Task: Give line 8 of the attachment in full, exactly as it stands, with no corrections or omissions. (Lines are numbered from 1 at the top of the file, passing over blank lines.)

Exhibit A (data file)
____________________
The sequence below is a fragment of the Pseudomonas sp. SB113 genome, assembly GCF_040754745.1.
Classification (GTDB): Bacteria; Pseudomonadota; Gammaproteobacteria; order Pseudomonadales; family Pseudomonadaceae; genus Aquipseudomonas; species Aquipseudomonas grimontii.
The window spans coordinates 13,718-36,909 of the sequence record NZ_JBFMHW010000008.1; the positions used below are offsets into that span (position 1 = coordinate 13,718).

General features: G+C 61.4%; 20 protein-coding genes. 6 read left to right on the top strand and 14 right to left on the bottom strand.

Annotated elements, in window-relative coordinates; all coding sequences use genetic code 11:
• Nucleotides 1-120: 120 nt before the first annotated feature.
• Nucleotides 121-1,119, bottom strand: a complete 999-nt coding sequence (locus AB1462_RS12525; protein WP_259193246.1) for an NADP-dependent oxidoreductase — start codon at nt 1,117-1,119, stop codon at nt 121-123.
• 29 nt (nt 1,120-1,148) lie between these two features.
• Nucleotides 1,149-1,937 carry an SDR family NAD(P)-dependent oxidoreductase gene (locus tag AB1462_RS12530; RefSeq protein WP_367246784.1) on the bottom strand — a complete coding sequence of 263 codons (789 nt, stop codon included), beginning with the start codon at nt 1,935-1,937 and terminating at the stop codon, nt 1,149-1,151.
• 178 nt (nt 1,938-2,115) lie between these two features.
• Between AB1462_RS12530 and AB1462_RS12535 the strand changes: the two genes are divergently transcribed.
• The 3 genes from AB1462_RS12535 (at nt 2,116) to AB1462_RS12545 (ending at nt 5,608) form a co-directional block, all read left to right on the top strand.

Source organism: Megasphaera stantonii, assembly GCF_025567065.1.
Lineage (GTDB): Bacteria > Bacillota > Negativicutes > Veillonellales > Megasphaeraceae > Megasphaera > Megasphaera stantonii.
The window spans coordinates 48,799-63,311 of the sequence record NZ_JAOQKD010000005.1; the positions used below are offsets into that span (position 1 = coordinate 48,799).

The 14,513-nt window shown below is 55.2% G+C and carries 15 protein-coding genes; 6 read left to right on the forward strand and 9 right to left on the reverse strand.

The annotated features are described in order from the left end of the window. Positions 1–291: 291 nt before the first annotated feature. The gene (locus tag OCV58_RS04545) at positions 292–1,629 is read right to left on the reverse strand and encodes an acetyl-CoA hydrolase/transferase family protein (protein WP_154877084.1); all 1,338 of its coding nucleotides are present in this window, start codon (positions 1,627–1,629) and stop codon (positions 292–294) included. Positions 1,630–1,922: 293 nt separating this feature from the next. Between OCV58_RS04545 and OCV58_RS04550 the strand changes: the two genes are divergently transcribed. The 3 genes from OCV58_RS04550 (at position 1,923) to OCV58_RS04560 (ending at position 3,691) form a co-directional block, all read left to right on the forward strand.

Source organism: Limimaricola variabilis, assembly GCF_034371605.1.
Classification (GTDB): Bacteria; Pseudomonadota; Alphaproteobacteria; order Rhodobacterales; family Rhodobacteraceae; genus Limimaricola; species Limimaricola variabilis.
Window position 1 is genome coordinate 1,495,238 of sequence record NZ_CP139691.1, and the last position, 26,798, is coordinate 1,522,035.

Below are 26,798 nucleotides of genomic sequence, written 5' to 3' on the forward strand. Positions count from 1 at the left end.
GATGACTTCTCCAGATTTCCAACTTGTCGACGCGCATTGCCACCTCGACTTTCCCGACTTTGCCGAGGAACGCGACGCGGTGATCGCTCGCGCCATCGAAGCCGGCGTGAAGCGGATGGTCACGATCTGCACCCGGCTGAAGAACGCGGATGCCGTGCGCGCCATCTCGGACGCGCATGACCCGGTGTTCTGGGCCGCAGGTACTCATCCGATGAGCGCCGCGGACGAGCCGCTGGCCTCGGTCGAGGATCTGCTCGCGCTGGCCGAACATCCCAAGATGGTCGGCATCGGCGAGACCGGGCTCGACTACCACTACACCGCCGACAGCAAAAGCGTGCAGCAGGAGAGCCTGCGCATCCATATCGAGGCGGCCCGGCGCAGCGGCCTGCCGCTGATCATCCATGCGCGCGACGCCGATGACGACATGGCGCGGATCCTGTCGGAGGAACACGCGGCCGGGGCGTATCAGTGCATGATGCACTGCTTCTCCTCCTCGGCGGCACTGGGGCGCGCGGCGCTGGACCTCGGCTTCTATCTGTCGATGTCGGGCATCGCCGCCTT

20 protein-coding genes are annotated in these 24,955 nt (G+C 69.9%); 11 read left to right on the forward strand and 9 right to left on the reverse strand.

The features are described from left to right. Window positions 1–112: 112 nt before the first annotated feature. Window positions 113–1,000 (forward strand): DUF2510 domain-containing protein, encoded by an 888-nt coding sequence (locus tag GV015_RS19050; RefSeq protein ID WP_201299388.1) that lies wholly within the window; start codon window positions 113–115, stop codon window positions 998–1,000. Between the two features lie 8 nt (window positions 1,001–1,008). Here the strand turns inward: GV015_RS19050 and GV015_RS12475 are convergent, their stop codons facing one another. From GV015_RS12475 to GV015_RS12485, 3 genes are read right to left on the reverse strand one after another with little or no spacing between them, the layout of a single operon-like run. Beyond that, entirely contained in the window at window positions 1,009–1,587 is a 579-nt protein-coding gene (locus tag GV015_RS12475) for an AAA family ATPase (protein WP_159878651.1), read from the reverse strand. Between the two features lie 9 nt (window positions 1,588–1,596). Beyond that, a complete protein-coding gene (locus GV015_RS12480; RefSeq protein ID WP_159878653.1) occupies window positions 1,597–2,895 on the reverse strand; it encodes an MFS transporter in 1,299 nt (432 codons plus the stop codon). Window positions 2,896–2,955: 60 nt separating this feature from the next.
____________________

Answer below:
• 29 nt (nt 1,120-1,148) lie between these two features.